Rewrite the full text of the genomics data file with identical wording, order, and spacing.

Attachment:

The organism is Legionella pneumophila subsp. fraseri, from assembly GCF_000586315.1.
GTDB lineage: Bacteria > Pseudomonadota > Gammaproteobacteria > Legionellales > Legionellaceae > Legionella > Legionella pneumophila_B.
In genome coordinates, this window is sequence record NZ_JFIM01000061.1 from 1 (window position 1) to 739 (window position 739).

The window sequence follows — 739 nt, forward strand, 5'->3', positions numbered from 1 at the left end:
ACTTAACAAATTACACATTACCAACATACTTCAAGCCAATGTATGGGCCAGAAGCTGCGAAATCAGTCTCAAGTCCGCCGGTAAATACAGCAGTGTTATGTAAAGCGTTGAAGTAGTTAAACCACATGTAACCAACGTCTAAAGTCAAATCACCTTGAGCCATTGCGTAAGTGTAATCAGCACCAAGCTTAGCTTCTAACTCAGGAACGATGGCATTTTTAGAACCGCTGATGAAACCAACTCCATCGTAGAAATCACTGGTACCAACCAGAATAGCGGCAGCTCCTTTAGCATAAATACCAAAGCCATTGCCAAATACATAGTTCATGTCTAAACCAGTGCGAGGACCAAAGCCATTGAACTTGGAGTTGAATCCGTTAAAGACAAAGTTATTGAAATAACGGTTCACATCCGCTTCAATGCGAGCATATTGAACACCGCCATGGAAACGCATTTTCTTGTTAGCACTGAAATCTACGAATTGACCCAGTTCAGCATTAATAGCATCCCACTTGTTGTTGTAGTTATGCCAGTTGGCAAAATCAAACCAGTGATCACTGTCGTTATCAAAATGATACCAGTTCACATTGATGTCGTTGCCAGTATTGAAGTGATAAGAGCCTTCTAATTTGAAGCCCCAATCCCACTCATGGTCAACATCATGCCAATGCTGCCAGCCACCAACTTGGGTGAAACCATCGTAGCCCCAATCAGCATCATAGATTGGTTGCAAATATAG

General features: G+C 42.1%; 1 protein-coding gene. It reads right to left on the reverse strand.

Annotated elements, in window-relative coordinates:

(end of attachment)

The organism is Legionella pneumophila subsp. fraseri, from assembly GCF_000586315.1.
GTDB lineage: Bacteria > Pseudomonadota > Gammaproteobacteria > Legionellales > Legionellaceae > Legionella > Legionella pneumophila_B.
In genome coordinates, this window is sequence record NZ_JFIM01000061.1 from 1 (window position 1) to 739 (window position 739).

The window sequence follows — 739 nt, forward strand, 5'->3', positions numbered from 1 at the left end:
ACTTAACAAATTACACATTACCAACATACTTCAAGCCAATGTATGGGCCAGAAGCTGCGAAATCAGTCTCAAGTCCGCCGGTAAATACAGCAGTGTTATGTAAAGCGTTGAAGTAGTTAAACCACATGTAACCAACGTCTAAAGTCAAATCACCTTGAGCCATTGCGTAAGTGTAATCAGCACCAAGCTTAGCTTCTAACTCAGGAACGATGGCATTTTTAGAACCGCTGATGAAACCAACTCCATCGTAGAAATCACTGGTACCAACCAGAATAGCGGCAGCTCCTTTAGCATAAATACCAAAGCCATTGCCAAATACATAGTTCATGTCTAAACCAGTGCGAGGACCAAAGCCATTGAACTTGGAGTTGAATCCGTTAAAGACAAAGTTATTGAAATAACGGTTCACATCCGCTTCAATGCGAGCATATTGAACACCGCCATGGAAACGCATTTTCTTGTTAGCACTGAAATCTACGAATTGACCCAGTTCAGCATTAATAGCATCCCACTTGTTGTTGTAGTTATGCCAGTTGGCAAAATCAAACCAGTGATCACTGTCGTTATCAAAATGATACCAGTTCACATTGATGTCGTTGCCAGTATTGAAGTGATAAGAGCCTTCTAATTTGAAGCCCCAATCCCACTCATGGTCAACATCATGCCAATGCTGCCAGCCACCAACTTGGGTGAAACCATCGTAGCCCCAATCAGCATCATAGATTGGTTGCAAATATAG

General features: G+C 42.1%; 1 protein-coding gene. It reads right to left on the reverse strand.

Annotated elements, in window-relative coordinates: